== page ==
Yesterday I had an appointment with the microbiologist, to see how my abscess is going, and decide whether or not to continue the IV antibiotics, particularly when faced with another dose of Bendamustine next week.
The underlying problem is that the antibiotics can only do so much to deal with the bacteria in the abscess, but it takes actual neutrophils (of which I have approximately zero) to completely clean it out. That, or surgery to cut it out, which is contra-indicated, considering I have no platelets (for clotting).
The literature about Bendamustine strongly suggests that the patient has a neutrophil count in excess of 1.6 before receiving the drug. However, this is a catch 22, because in order to get a neutrophil count of >1.6, I need a bone marrow transplant, and for that I need Bendamustine.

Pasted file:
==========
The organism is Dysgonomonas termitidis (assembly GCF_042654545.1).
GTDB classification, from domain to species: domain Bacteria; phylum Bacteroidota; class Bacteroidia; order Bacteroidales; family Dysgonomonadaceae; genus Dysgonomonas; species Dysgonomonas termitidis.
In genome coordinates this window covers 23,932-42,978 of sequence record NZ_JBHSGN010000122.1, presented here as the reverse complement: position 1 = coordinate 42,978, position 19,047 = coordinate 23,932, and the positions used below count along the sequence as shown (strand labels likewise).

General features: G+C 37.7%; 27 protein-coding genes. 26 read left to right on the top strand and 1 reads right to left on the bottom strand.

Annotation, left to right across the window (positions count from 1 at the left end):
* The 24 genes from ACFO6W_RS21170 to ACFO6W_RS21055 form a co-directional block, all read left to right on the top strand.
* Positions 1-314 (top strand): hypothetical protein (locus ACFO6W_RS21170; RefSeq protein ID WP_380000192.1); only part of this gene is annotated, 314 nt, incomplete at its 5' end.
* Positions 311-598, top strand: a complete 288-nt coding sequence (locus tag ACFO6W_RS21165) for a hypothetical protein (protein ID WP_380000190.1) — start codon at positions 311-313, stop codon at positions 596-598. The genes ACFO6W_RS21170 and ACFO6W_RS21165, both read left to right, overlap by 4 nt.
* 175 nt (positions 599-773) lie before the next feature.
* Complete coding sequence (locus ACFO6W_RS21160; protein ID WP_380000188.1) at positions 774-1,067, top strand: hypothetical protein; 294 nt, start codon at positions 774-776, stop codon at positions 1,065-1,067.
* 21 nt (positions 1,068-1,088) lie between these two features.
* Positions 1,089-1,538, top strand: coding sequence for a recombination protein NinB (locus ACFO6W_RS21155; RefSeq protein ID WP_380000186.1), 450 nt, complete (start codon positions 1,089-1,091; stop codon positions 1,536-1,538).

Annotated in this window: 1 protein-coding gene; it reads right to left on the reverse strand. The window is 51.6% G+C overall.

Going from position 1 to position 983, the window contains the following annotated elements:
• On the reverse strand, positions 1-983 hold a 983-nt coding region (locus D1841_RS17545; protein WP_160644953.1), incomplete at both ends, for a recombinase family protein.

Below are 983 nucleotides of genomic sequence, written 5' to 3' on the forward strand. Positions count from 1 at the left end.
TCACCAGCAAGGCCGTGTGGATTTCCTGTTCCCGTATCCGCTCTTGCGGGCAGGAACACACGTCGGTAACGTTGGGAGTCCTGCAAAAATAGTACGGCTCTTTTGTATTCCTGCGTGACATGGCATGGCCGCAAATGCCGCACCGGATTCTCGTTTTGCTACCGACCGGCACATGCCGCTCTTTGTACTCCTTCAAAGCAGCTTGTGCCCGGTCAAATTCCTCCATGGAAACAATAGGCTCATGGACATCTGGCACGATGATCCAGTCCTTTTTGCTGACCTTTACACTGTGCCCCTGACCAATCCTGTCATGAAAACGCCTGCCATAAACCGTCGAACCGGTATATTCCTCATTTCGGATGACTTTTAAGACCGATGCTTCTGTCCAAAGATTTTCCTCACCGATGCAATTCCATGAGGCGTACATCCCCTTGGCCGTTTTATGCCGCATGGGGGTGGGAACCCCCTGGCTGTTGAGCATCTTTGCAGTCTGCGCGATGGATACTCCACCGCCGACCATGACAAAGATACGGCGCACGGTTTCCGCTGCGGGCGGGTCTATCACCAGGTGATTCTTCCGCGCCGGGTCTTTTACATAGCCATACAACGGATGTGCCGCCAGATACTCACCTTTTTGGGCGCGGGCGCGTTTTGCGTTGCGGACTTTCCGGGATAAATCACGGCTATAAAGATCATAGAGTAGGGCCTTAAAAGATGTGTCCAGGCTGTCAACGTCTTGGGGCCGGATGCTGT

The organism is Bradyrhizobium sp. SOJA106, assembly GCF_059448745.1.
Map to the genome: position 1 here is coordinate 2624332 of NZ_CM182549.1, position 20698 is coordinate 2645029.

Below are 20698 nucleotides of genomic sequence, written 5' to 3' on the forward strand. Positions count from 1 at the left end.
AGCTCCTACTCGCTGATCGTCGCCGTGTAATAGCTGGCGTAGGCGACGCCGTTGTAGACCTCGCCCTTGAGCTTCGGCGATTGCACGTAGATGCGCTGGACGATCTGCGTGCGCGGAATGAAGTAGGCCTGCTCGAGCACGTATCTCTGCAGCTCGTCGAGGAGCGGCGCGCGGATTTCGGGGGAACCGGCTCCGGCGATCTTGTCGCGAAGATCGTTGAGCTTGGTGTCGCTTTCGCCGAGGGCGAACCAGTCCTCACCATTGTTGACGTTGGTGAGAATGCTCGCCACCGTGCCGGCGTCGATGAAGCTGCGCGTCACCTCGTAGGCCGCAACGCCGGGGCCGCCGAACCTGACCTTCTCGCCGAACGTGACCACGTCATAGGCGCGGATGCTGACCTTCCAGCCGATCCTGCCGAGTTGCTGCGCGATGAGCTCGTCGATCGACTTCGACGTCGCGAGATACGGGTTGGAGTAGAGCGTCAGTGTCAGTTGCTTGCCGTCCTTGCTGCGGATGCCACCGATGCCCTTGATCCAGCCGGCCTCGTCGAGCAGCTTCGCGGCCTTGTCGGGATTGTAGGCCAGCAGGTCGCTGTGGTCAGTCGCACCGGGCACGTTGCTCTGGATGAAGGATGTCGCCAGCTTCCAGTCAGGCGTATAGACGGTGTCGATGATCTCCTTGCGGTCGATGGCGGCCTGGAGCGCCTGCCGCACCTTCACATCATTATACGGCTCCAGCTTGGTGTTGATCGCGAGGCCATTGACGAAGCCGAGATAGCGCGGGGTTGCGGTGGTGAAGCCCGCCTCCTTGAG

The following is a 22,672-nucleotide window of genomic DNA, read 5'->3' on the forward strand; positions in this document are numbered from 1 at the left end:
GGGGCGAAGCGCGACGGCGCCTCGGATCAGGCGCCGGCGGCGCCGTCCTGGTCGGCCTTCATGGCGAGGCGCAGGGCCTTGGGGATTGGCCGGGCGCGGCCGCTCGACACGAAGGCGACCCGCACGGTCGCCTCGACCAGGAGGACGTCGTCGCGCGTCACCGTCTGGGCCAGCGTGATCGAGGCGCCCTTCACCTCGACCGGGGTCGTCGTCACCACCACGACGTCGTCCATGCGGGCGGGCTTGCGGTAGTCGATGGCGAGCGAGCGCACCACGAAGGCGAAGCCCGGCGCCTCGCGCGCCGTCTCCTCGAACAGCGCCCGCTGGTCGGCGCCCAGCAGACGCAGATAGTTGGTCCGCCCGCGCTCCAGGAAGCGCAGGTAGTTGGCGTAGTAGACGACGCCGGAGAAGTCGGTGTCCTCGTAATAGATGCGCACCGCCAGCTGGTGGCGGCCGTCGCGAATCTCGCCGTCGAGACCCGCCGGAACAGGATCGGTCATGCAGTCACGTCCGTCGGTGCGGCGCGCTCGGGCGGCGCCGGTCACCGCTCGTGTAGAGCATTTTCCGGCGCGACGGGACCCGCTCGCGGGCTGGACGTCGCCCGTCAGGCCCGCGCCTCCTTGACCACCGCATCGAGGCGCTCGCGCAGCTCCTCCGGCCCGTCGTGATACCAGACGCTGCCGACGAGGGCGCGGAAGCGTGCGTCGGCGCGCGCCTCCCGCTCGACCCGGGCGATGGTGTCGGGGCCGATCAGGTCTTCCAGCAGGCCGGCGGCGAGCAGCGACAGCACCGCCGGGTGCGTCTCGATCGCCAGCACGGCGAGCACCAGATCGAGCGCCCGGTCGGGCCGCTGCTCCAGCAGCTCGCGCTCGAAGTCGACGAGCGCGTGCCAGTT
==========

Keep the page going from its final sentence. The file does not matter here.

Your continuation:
The options are: (a) abort the Bendamustine treatment until I have more neutrophils to fight the infection, or (b) risk the Bendamustine and the inevitable infections that will occur, including have the abscess flare up again.
Option (a) has no chance of survival, option (b) gives me a chance of survival, although not 100%. I choose (b). This means that a reservoir of infection will persist in the abscess. It can’t be fixed or killed, only controlled and managed. If the Bendamustine does what it is supposed to do, we will have to revisit the infection question before the bone marrow transplant, but we will cross that bridge when we come to it.
I have had several weeks to think about this, since the abscess flared after the previous Bendamustine dose. It isn’t a choice between a few dishes on the smorgasboard, it is finding the least-worst course of action. At this stage, all branches of the decission tree have non-zero probabilities of death. I feel calm about next week, and I feel confident all will go well.
I accept this gift.